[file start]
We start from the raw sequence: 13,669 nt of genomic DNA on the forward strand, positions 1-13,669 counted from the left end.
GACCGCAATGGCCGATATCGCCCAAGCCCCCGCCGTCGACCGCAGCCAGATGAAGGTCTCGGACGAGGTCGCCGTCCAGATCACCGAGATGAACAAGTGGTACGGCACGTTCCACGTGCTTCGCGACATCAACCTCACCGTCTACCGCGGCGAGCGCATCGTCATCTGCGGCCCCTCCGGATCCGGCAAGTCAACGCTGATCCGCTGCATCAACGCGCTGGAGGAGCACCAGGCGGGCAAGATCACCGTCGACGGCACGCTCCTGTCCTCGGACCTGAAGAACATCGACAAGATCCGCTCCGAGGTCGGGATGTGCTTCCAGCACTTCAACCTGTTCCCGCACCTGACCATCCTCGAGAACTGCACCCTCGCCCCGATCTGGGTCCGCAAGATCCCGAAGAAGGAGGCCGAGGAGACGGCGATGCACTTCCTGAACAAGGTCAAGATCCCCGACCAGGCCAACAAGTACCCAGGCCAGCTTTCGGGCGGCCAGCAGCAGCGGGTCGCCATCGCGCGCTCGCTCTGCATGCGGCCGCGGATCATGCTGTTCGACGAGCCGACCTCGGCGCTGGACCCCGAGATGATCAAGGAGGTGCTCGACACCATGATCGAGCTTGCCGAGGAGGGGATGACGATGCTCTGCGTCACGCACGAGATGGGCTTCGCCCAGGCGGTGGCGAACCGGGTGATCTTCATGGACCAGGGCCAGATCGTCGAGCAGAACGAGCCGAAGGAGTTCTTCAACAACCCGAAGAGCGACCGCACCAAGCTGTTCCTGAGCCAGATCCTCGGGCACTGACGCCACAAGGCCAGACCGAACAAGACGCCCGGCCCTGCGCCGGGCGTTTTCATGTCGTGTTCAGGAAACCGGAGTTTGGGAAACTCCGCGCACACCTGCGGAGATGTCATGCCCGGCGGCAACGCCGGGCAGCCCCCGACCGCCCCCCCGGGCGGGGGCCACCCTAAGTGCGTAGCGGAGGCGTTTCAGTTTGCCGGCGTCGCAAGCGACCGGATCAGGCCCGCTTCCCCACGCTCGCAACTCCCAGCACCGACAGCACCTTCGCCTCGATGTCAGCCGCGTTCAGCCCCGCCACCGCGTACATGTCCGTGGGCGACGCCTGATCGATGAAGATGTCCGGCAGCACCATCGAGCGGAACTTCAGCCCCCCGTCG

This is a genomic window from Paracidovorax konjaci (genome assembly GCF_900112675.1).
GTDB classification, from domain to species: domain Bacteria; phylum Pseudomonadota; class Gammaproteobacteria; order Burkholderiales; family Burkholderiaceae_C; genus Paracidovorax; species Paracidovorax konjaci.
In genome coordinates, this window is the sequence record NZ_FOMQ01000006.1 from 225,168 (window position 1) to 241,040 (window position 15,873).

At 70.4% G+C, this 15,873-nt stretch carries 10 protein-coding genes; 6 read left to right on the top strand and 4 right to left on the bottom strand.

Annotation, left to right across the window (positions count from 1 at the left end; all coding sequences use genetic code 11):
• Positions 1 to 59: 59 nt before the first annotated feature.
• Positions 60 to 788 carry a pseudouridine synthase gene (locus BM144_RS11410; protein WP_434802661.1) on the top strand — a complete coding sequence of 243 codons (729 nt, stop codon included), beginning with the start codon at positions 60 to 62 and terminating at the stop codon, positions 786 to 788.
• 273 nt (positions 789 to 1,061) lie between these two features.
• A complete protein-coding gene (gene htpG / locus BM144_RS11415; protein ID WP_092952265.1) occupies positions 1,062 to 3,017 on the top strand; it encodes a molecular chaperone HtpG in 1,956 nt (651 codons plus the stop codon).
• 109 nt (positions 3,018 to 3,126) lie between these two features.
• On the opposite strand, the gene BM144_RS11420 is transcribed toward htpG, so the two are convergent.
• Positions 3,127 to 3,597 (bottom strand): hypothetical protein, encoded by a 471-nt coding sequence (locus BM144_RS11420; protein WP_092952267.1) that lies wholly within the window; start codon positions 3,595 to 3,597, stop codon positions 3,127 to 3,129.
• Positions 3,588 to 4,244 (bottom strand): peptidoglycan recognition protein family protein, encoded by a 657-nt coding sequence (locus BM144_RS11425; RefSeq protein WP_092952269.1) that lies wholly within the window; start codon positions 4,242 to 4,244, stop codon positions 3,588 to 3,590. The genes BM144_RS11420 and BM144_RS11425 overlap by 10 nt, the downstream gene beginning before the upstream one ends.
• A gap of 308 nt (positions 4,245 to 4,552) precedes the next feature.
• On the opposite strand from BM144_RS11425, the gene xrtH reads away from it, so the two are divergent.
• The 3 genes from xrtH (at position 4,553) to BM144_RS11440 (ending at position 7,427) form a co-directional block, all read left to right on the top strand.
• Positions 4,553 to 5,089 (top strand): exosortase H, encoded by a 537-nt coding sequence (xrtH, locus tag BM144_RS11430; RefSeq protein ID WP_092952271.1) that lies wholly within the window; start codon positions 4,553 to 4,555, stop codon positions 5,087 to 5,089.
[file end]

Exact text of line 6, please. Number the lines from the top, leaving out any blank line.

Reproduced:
At 70.4% G+C, this 15,873-nt stretch carries 10 protein-coding genes; 6 read left to right on the top strand and 4 right to left on the bottom strand.